China's Magical Smog-Eating "Forest City" Will Include Almost A Million Plants
Nearly every city in the world struggles with air pollution, but one province in China has taken a major step towards drastically reducing air pollution by planning the world's first "forest city."
The community of around 30,000 people in Liuzhou, Guangxi Province, China will live up to its title by integrating nearly one million plants of more than 100 different species into its urban landscape, with an additional 40,000 trees. These plants will appear along roadways and in parks as well as on the outer walls of buildings and other structures. From top to bottom, the city will be blanketed in greenery.
The World Health Organization estimates that air pollution causes around 7 million premature deaths each year. Polluted air can contain high concentrations of CO2, which contributes to the buildup of greenhouse gasses in earth's atmosphere, leading to further climate change. According to the Numbeo Pollution Index, China is the sixth most polluted country in the world, with a pollution index of 88.96. As one might imagine, this pollution is most apparent in China's urban areas.
It's estimated that the forest city will pack enough air-cleaning power to absorb around 10,000 tons of carbon dioxide from the air, along with 57 tons of pollutants every year. On top of that, around 900 tons of oxygen will be produced each year, and shade from the trees and other plants will help keep city air cool. Plant life will also serve as an effective barrier against urban noise, which can cause hearing loss and stress.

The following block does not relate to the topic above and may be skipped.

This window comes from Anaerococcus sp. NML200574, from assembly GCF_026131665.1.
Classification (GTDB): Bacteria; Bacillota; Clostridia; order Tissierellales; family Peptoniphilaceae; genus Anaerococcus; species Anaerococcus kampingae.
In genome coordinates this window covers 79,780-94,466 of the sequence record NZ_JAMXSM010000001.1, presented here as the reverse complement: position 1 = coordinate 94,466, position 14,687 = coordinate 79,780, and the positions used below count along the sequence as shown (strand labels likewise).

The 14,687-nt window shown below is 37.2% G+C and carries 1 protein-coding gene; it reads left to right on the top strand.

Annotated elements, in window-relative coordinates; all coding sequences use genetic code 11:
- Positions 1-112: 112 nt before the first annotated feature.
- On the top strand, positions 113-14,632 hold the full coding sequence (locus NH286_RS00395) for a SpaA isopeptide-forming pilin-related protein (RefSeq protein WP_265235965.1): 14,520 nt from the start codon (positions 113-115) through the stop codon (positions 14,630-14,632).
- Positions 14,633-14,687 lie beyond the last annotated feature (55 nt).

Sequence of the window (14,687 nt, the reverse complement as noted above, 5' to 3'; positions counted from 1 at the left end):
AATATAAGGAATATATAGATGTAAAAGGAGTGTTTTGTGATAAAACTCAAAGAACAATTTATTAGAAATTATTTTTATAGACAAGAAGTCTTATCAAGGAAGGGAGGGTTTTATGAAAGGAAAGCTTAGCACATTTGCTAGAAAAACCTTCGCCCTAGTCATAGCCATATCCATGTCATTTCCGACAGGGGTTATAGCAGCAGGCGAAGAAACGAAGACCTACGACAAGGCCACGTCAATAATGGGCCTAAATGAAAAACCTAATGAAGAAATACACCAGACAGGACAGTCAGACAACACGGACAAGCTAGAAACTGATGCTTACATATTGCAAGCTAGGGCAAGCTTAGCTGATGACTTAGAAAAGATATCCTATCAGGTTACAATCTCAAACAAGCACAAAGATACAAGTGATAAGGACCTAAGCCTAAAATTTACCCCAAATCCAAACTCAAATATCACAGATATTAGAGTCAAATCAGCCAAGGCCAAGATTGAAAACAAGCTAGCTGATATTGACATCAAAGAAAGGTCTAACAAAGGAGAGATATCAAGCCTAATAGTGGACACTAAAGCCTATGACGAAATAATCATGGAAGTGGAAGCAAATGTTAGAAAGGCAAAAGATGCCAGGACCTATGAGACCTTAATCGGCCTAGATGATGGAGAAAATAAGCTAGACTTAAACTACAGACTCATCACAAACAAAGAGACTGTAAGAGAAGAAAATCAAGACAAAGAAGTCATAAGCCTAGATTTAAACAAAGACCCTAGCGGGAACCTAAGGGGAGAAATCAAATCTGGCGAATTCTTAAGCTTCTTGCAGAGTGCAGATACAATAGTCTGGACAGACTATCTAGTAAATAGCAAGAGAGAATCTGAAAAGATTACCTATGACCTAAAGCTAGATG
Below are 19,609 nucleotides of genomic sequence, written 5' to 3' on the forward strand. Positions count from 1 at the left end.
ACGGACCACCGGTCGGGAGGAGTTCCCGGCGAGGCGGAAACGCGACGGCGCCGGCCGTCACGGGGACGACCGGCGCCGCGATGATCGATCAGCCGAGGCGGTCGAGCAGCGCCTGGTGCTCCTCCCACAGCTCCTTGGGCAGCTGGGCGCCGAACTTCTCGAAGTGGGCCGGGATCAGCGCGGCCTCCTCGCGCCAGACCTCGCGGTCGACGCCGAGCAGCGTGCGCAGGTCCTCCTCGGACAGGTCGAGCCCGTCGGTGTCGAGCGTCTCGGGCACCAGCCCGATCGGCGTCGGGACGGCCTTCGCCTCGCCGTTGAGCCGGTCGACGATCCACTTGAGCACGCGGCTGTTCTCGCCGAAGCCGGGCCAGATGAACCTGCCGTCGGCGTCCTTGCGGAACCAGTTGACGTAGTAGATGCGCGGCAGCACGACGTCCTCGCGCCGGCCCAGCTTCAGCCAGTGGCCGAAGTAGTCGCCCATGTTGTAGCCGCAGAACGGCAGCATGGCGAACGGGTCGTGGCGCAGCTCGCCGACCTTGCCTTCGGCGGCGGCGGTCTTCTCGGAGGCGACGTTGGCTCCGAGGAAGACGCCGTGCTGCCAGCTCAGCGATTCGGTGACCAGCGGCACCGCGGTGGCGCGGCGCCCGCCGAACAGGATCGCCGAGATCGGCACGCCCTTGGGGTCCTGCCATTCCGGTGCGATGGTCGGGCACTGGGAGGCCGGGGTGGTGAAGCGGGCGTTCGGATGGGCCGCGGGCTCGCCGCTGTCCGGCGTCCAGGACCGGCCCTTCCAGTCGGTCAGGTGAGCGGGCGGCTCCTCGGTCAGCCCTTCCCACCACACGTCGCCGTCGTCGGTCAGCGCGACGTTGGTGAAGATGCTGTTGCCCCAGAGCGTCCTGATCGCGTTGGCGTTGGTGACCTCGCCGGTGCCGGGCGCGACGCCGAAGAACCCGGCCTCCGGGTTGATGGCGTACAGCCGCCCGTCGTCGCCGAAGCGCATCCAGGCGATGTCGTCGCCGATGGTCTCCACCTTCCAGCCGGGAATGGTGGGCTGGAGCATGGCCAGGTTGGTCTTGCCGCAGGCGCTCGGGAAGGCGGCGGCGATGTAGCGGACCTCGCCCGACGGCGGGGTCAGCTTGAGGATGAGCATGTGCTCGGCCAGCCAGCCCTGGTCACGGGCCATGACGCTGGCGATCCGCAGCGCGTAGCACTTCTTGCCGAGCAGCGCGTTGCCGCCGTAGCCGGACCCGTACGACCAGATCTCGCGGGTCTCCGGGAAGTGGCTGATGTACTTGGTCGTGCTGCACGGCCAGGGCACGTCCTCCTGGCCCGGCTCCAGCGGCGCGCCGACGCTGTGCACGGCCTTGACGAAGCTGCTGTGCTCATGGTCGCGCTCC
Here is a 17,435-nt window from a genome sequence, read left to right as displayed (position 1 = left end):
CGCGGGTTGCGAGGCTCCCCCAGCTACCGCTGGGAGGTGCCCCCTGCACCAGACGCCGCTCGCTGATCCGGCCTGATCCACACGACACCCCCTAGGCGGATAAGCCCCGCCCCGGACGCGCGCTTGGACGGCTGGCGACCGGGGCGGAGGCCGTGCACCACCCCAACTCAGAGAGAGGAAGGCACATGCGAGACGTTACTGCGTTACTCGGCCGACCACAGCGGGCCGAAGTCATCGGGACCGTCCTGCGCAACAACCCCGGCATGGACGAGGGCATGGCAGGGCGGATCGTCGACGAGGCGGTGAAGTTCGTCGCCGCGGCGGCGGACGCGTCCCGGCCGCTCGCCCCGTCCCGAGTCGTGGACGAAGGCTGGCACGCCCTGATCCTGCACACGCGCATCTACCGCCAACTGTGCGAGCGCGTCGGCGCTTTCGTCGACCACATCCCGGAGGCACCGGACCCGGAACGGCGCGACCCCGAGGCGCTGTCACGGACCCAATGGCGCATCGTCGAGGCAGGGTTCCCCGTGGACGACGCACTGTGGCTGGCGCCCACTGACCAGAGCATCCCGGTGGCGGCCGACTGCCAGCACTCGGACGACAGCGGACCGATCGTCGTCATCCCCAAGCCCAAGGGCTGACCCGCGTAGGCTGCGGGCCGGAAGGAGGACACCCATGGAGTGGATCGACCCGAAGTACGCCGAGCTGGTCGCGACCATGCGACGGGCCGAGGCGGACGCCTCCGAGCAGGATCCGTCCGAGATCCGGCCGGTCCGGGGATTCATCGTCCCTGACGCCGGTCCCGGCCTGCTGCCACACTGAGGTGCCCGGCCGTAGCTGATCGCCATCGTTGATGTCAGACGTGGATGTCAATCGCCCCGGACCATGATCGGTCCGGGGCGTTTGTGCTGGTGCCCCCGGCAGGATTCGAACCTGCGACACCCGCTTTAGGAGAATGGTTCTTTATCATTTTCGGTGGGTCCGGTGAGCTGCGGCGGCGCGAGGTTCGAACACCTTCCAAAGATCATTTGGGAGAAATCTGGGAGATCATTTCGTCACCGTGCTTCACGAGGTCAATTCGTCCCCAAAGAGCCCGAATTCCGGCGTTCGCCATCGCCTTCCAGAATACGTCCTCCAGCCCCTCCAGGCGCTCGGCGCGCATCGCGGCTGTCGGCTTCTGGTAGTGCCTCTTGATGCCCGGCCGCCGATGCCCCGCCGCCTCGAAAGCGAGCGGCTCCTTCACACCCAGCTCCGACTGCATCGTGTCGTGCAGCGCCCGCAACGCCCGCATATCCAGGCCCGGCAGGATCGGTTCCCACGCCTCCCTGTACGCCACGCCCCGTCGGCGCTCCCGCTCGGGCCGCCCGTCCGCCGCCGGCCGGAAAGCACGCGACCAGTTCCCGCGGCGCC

The city was designed by Stefano Boeri Archietti, an architecture team that creates eco-freindly buildings and other projects around their world. Their famous "vertical forest" residential buildings in Milan, pictured above, have served as an inspiration to other green builders around the world, and have proven that such buildings, with balconies and ledges covered in plants, are possible to maintain in the heart of busy cities. Since their opening in 2014, the buildings have won several prestigious awards, including the International Highrise Award in 2014 and the title of "2015 Best Tall Building Worldwide" in 2015.
Besides being covered in plants, the forest city will also make use of renewable energy sources, such as solar and geothermal energy. This will further cut down on air pollution and CO2 emissions. This power will help run, among other businesses and residences, a hospital and two schools. A fast rail line for electric cars will run through the city, connecting it to nearby Liuzhou.
Although blueprints for similar architectural concepts have been seen in the last few years, the forest city will be the world's first true green city. Like the "vertical forest" buildings in Milan, the project will likely produce results that have never been seen before. It's easy to imagine that the forest city's success will inspire other, similar projects around the world, by demonstrating that such cities are not only possible to build, but possible to maintain long term--and well worth the effort.